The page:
Just as the producers of Jerry Springer can isolate the microscopic particles that make up a talk show, Horowitz studied debate TV with a professorial bent. He could tell you that Colin Cowherd, who likes to spin out arguments at length, is a “theorist,” and therefore could never be paired on TV with another theorist. Otherwise, you’d get dueling monologues — like pushing Mike Daisey onto a stage with Spalding Gray.
Two things made Horowitz controversial. One, he hired hosts who nakedly trafficked in stereotypes. To the accusation that his hosts could be radioactive, Horowitz said he wanted “incisive” programming. As Ben Mathis-Lilley pointed out in Slate, Horowitz also frequently mentioned a koan suggested to him by none other than Rupert Murdoch: “Be wary of the allure of the elite.” Do you want to please media critics or Trump voters?
Second, Horowitz tweaked his old comrades at ESPN. “Strictly, analytically,” he said at various times, “the traditional news and highlights show is in a record free fall.” This was an arrow aimed directly at the heart of SportsCenter, ESPN’s most noble brand. Horowitz managed the miraculous: He aggravated even the mild-mannered Scott Van Pelt. “At some point, if you’re going to talk [junk] about our ratings,” Van Pelt told the Washington Post last year, “you should be held accountable for yours. They’re not close.”
Horowitz wasn’t wrong that highlights could no longer float SportsCenter by themselves. Nor was he wrong — as it turned out — that ESPN was a wounded animal. But Horowitz was also unable to show, at least in a short period, that an ESPN competitor consisting only of “1st and 10” segments could draw big ratings. Noting that an episode of an FS1 show had 28,000 viewers, Van Pelt snorted, “That’s the attendance of a Cincinnati Reds game.”
Among the hosts he hired and promoted, Horowitz could inspire enormous loyalty. I’ve been observing Skip Bayless my whole life, and I’ve never heard him talk about a boss like he has Horowitz. But even among the Friends of Jamie, you would hear mutterings. Why does it all have to be so lowbrow? And though Horowitz has promoted Skip, Shannon, Colin, et al., why was a women never given the same keys to the kingdom?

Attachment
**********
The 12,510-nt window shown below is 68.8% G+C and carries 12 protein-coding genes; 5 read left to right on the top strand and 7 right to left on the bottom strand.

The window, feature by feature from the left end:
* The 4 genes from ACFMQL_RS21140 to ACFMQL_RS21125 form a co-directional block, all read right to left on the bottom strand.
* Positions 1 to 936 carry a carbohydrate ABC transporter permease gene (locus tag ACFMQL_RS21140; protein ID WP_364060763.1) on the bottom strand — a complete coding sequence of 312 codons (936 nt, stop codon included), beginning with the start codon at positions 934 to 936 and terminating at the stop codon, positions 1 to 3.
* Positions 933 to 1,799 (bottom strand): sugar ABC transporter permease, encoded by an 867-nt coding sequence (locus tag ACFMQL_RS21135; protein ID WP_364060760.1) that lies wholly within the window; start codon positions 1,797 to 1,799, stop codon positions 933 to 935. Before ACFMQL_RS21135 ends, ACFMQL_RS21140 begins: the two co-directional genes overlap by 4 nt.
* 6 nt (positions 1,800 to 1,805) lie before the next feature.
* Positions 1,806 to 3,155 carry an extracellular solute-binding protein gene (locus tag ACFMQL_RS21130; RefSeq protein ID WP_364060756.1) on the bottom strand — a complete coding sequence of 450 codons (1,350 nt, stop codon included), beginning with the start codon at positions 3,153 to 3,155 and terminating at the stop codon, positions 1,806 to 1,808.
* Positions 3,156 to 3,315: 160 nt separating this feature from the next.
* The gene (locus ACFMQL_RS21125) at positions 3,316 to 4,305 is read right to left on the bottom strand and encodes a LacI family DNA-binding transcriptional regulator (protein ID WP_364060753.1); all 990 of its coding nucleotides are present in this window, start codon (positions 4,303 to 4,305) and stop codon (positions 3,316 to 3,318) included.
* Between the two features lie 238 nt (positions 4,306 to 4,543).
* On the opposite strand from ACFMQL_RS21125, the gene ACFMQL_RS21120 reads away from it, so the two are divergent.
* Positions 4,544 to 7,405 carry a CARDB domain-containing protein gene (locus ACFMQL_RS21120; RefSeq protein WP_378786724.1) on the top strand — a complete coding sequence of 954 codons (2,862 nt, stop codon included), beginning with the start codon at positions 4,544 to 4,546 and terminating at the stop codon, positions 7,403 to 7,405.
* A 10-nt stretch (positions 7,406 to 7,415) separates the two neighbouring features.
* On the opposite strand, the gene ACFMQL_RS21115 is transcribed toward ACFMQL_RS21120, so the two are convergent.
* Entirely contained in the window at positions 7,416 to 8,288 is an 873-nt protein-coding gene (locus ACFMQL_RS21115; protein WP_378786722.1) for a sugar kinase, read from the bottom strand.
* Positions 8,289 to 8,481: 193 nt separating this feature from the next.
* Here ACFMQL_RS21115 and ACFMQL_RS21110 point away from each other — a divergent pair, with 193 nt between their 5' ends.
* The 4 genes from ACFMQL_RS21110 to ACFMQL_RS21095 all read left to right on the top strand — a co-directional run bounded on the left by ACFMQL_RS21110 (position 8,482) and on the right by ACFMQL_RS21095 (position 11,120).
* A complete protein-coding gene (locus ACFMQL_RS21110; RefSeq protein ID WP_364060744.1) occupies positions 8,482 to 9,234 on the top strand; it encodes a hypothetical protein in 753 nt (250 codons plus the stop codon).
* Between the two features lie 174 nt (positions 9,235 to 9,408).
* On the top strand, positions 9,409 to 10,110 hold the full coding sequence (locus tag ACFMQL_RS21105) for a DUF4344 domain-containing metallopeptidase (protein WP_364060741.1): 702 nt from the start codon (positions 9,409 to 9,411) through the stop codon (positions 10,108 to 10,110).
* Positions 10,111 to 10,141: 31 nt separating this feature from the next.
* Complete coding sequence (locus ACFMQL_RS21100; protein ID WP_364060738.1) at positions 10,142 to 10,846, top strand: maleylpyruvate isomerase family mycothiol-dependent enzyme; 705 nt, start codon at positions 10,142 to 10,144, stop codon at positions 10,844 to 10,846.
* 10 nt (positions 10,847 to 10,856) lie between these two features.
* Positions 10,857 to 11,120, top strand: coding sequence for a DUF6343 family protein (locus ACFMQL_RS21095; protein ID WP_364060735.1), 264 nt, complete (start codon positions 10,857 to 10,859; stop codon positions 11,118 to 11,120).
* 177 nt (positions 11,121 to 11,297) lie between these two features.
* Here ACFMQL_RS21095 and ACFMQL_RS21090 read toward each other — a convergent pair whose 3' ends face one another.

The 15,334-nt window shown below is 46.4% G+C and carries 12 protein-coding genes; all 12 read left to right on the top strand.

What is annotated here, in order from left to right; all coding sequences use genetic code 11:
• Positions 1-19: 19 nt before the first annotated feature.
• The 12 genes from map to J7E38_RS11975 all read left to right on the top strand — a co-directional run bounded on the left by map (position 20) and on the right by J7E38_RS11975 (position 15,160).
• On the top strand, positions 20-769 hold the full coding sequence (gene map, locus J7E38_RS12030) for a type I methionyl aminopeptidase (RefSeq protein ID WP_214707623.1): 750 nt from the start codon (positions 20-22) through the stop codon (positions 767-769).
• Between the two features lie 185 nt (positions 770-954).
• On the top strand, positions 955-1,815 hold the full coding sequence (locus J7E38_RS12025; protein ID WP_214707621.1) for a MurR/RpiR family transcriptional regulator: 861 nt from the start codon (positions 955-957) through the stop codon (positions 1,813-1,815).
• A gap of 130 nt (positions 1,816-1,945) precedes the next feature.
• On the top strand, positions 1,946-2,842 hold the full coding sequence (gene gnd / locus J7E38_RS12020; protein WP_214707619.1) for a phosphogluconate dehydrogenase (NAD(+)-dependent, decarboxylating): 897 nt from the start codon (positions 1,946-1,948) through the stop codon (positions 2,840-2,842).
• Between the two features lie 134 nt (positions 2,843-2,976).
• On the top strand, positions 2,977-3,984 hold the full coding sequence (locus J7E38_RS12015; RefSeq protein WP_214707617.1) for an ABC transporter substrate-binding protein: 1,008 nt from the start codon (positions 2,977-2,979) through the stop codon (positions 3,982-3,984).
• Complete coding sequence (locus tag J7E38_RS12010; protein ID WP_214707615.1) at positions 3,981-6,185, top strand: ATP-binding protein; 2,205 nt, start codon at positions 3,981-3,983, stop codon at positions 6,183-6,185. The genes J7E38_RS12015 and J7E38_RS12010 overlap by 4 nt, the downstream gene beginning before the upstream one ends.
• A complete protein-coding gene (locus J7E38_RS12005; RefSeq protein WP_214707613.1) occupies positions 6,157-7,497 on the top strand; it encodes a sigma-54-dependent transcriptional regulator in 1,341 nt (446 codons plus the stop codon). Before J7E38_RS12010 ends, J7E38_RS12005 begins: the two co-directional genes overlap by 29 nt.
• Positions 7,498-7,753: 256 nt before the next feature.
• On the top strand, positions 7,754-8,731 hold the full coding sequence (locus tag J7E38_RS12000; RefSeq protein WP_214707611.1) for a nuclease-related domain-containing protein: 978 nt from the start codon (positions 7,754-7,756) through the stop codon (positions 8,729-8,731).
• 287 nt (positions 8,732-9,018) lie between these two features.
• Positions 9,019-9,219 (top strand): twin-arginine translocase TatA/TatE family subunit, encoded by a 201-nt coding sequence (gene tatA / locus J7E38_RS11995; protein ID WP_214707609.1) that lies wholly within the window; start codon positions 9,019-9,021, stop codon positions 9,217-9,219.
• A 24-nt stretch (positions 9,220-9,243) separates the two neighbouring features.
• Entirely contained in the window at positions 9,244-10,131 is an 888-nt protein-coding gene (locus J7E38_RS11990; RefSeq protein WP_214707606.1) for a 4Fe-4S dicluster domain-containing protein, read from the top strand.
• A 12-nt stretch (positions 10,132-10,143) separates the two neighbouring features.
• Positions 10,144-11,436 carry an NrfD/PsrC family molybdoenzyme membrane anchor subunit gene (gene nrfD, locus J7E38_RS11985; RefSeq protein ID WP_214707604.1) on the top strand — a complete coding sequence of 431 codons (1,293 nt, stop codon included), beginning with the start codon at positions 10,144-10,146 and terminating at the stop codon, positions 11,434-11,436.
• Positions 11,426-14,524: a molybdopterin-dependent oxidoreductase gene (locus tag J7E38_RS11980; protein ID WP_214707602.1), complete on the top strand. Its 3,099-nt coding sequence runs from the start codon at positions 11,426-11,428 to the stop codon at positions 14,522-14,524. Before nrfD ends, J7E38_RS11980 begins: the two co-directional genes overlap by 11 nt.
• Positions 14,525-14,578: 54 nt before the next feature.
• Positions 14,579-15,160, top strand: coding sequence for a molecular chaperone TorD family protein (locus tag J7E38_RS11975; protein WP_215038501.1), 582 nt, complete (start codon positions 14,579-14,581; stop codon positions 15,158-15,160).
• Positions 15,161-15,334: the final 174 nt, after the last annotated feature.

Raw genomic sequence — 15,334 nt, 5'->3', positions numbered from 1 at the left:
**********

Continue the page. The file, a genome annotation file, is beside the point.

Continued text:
Fox Sports — the network team — and FS1 took radically different approaches to sports TV. Once seen as an interloper, Fox Sports has since become a respectful, sometimes even reverent place — as trusty a custodian of the NFL and MLB as the Big Three networks. As a producer once told me, “We went from being brash outsiders to the establishment stalwarts of the game.”
Fox Sports employees tended to look at Horowitz’s pirate crew with curiosity bordering on alarm. They’re so different than us. So … controversial. This critique didn’t just come from Troy Aikman, either. One longtime Fox announcer asked me: What are they trying to accomplish over there? How much rope does Jamie have?
Last week, Horowitz made what turned out to be his final aggressive move: laying off FoxSports.com’s staff of writers and editors. I didn’t get it. If anything, the Fox Sports website seemed like a place where inexpensively produced takes could float up from cyberspace to the TV network. Where better to groom the next Nick Wright? But for Horowitz, it always came back to his TV lineup, his surrogate children. He thought the network would succeed or fail based on them.
Now, Horowitz has hired Glaser, a big-time attorney, and will likely settle in for a long war. The memo Fox Sports president Eric Shanks sent to employees today — supplied by Sports Business Journal’s John Ourand — carried these freighted words:
Everyone at FOX Sports, no matter what role we play, or what business, function or show we contribute to — should act with respect and adhere to professional conduct at all times. These values are non-negotiable.
We’ve reached a stage that has nothing to do with the nature of sports TV, with “embracing debate,” with whether LeBron James is the greatest basketball player ever or a giant choker. Now, we figure out whether Jamie Horowitz’s TV legacy is the one worth arguing about at all
The Red Wedding episode of “Game of Thrones.” The failure of Todd Gurley for fantasy owners (at least this one) last season. The ending of the movie “The Sixth Sense.” The results of Super Bowl LI after the Atlanta Falcons took a 28-3 lead. That scene in “House of Cards,” Season Five, when Claire Underwood (and not Frank) talked to the viewers. The re-emergence of Matt Ryan last year.
“What are things that were shocking, Alex?”